I read the X-Men parts as they came out and enjoyed those issues, even with the other half of the story missing. But thanks to Marvel Unlimited, I’ve finally caught up on the other half, and it’s also full of good stuff.

A particularly strong part was Guardians of the Galaxy #12, during which young, time-displaced Cyclops learns his father is not dead, and present-day Corsair experiences a second difficult reunion with his son. Also, the Shi’ar confront young Jean Grey with the horrors she will someday commit as Phoenix. It’s an interesting sci-fi conundrum—is someone culpable for crimes they haven’t yet committed but are destined to?

My only quibble is that the story demotes the Guardians to guest stars in their own book. But it’s a solid X-Men story.

Writer: Brian Michael Bendis

Pencilers: Sara Pichelli and Stuart Immonen

Inkers: Sara Pichelle and Wade Von Grawbadger

Publisher: Marvel Comics

How to Read It: back issues; Marvel Unlimited; Comixology; Guardians of the Galaxy/All-New X-Men: The Trial of Jean Grey (TPB)

Appropriate For: ages 11 and up

Today’s Super Comic — All-New X-Men #4 (2016)

All New X-Men 4Back in 2012, writer Brian Michael Bendis kicked off a brilliant concept—plucking the original teenage X-Men from their relatively innocent youth, sending them forward in time, and dropping them in the middle of the convoluted present-day continuity.

I would have thought Bendis and/or other writers would have resolved this tale of time-displaced X-Men by now. But I’m glad they haven’t. They haven’t nearly exhausted the creative possibilities yet, as evidenced by the relaunched ­All-New X-Men title, written by Dennis Hopeless and drawn by Mark Bagley.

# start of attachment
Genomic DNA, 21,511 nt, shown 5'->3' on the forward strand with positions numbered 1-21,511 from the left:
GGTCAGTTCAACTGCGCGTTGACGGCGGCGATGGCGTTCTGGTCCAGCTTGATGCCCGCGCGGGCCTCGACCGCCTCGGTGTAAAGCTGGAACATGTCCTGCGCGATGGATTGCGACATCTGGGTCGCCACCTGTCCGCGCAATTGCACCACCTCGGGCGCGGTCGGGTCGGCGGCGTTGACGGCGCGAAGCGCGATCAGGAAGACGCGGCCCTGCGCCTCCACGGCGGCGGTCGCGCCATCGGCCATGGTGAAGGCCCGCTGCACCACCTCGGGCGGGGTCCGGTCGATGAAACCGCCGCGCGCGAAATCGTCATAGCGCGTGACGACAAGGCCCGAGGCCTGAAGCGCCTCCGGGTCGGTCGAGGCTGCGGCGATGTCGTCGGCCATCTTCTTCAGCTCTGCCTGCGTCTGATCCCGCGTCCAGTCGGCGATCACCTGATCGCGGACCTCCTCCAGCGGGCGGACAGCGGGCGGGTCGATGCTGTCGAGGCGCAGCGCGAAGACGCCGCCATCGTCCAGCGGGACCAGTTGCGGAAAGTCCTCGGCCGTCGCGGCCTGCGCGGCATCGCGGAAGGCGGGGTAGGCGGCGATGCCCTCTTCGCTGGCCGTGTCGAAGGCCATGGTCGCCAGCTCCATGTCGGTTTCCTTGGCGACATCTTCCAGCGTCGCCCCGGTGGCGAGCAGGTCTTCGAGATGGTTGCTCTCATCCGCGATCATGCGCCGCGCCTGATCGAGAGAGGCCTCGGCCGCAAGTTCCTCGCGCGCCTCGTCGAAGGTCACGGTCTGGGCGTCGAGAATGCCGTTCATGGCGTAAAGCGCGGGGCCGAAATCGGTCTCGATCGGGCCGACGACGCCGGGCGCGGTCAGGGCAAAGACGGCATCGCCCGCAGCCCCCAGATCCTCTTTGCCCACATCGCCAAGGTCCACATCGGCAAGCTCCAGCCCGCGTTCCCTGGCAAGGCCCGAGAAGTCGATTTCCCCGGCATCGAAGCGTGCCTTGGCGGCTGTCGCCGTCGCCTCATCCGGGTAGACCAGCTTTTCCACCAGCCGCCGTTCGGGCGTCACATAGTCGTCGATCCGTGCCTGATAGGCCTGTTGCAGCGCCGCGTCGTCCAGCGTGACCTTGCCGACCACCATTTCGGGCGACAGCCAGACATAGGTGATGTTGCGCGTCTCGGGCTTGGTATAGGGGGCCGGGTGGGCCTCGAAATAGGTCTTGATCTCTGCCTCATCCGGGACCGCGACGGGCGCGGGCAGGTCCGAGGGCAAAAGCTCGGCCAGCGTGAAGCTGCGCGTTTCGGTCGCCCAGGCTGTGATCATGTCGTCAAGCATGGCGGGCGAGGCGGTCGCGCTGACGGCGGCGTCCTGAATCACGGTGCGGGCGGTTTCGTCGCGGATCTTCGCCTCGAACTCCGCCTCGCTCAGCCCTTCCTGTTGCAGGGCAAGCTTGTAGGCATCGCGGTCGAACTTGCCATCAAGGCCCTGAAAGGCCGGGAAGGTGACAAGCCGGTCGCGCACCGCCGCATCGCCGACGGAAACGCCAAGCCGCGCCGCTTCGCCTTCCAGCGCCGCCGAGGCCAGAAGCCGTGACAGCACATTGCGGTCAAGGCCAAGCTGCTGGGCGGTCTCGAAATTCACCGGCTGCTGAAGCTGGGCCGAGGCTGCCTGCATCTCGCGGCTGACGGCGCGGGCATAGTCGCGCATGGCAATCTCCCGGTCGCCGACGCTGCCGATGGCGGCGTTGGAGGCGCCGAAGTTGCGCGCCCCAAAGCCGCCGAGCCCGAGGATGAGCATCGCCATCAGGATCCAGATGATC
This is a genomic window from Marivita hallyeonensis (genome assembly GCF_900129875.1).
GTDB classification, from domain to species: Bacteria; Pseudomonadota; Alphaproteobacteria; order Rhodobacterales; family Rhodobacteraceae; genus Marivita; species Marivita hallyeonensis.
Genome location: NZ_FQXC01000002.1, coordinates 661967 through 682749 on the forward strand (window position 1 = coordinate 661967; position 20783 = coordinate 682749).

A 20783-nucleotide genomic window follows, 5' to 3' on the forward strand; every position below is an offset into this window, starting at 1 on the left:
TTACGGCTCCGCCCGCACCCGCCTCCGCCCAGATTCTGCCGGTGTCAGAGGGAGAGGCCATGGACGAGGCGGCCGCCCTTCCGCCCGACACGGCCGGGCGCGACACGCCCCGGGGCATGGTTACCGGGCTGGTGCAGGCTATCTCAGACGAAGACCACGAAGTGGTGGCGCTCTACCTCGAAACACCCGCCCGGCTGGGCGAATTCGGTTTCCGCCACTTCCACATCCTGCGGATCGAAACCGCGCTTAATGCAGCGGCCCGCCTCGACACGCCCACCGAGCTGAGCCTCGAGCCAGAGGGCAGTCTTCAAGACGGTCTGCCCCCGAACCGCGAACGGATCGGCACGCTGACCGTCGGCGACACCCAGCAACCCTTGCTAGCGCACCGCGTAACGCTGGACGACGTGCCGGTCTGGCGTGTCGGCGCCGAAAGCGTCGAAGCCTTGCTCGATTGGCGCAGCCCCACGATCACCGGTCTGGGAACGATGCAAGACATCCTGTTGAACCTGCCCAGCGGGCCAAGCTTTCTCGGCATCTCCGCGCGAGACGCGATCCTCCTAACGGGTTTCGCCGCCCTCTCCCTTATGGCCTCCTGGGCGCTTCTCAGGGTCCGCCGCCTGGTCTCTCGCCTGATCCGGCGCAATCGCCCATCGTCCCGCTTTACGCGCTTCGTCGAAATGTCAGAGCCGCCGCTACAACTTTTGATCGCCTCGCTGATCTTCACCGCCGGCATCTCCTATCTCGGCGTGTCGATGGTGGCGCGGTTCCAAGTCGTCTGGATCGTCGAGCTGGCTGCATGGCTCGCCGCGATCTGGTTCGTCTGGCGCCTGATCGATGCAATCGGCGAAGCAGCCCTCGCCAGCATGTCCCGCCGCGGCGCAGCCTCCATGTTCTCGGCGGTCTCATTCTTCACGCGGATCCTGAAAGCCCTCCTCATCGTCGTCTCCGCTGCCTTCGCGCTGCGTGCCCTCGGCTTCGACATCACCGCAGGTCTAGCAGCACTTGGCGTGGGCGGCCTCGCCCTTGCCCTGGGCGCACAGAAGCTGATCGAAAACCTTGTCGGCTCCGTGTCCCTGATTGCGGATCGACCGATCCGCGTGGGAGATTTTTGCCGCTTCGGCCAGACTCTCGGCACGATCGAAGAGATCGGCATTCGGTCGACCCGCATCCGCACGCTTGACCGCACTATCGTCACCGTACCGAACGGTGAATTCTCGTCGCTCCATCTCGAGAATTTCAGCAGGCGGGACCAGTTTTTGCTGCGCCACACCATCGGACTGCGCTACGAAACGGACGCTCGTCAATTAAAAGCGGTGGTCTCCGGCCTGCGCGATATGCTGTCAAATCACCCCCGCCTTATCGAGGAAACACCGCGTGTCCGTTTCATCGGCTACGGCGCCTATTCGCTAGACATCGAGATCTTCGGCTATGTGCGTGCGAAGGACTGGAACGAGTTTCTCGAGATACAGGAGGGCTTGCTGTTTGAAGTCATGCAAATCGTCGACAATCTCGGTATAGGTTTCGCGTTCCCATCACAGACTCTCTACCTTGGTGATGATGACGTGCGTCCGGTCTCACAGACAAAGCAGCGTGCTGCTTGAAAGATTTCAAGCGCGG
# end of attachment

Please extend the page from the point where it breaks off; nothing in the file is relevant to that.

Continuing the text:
I picked up the first trade paperback, and while the whole thing is solid the strongest issue within is the fourth, which kicks off the second storyline. By this point, the mission statement of the series comes into focus—this series will follow a group of seven young mutants trying to figure out their crazy lives and seize their own destinies after the adult Cyclops has totally made a mess of things.

The cast consists of the time-displaced younger versions of Cyclops, Beast, Iceman, and Angel (Jean Grey is hanging out with the adults in Extraordinary X-Men), the young female clone of Wolverine, and Idie and Kid Apocalypse from Wolverine and the X-Men. Too many X-titles over the past twenty-some years have juggled too many characters, so narrowing the focus to just these seven is a wise move.

Angel and the new Wolverine’s relationship gets the most attention in this particular issue, but every character is grappling with some personal problem or another. Cyclops’s is the most interesting—he’s seen that he’ll grow up to become basically a villain, so how does he avoid a future that has already played out?

Also, Angel and Wolverine run into the Blob, who’s a bit more formidable than he was in the good ol’ days.

Fun stuff so far, and I suspect the best is yet to come.

Writer: Dennis Hopeless

Penciler: Mark Bagley

Publisher: Marvel Comics

How to Read It: recent back issues; Comixology; included in All-New X-Men: Ghosts of Cyclops (TPB)

Appropriate For: ages 11 and up